Transposons

Transposons

Transposons

  • Transposons are a kind of mobile DNA  (deoxyribonucleic acid) of 2000–20,000 bp.
  • They can transfer DNA (deoxyribonucleic acid) from one site of the bacterial chromosome to another site or to a plasmid.
  • The theroy of transposons or jumping genes was first given by Barbara McClintock, a geneticist working in the field of maize genetics. 
  • The mode of genetic transfer through transposon is called transposition.
  • The transposition differs from recombination in that a segment of DNA (deoxyribonucleic acid)can be transferred from one to another molecule that has no genetic similarity with either the transposable element or the donor DNA (deoxyribonucleic acid).
  • Transposons don’t occur independently but have the characteristic of jumping from one part of a chromosome to another or to a plasmid.
  • They can also jump from one plasmid to another or back to the chromosome, hence, are known as jumping genes.
  •  Transposition in prokaryotes mainly involves 2 steps self-replication and recombination.
  • They jump from one part to another by synthesizing a duplicate of their DNA (deoxyribonucleic acid) and inserting the copy at another site in the bacterial chromosome or the plasmid. 
  • Transposons, unlike plasmids, don’t seem to self-replicating and rely on chromosomal or plasmid DNA for replication
  • Transposons don’t require homology with the recipient site for its transfer.

 

Transposons typically consist of four domains:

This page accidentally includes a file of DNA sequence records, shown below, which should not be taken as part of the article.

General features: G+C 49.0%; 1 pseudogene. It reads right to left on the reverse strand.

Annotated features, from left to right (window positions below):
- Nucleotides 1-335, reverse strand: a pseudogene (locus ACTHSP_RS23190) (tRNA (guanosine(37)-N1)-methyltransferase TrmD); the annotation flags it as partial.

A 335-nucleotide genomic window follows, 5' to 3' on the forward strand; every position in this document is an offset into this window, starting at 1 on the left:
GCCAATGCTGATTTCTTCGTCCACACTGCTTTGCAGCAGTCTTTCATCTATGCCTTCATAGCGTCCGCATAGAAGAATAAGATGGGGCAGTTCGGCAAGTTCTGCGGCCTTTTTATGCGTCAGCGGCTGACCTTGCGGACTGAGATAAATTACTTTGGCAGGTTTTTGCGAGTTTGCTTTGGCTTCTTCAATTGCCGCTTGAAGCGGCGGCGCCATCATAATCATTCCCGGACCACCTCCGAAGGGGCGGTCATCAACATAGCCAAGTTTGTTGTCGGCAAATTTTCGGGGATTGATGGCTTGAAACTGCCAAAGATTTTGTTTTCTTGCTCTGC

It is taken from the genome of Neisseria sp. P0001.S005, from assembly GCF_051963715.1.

1. The 1st domain may be a short DNA sequence of inserted repeats that are present at the end. This domain mediates the integration of the transposons into the recipient DNA.
  2. The 2nd domain is the gene for the enzyme transposases. These enzymes mediate the excision and integration method.
  3. The 3rd domain is the gene for the repressor, which regulates the synthesis of both transposase and therefore the gene products of the fourth domain. 
  4. The 4th domain is the gene for the expression of enzymes. 
  • Plasmid can contain many transposons carrying drug resistance genes.
  • The transposons code for drug-resistance enzymes, toxins, or a range of metabolic enzymes.
  • These transposons can either cause mutations in the gene into which they insert or alter the expression of nearly genes. 
  • Insertion sequences: The simplest form of transposons is the insertion sequences. These are a type of transposons that have a some bases varying from 800 to 1500 bp.
  • They are found as many copies at the end of larger transposon units. These cause mutation by moving from one side to another side in DNA (deoxyribonucleic acid) sequence and are believed to manage various cellular responses.

Transposons

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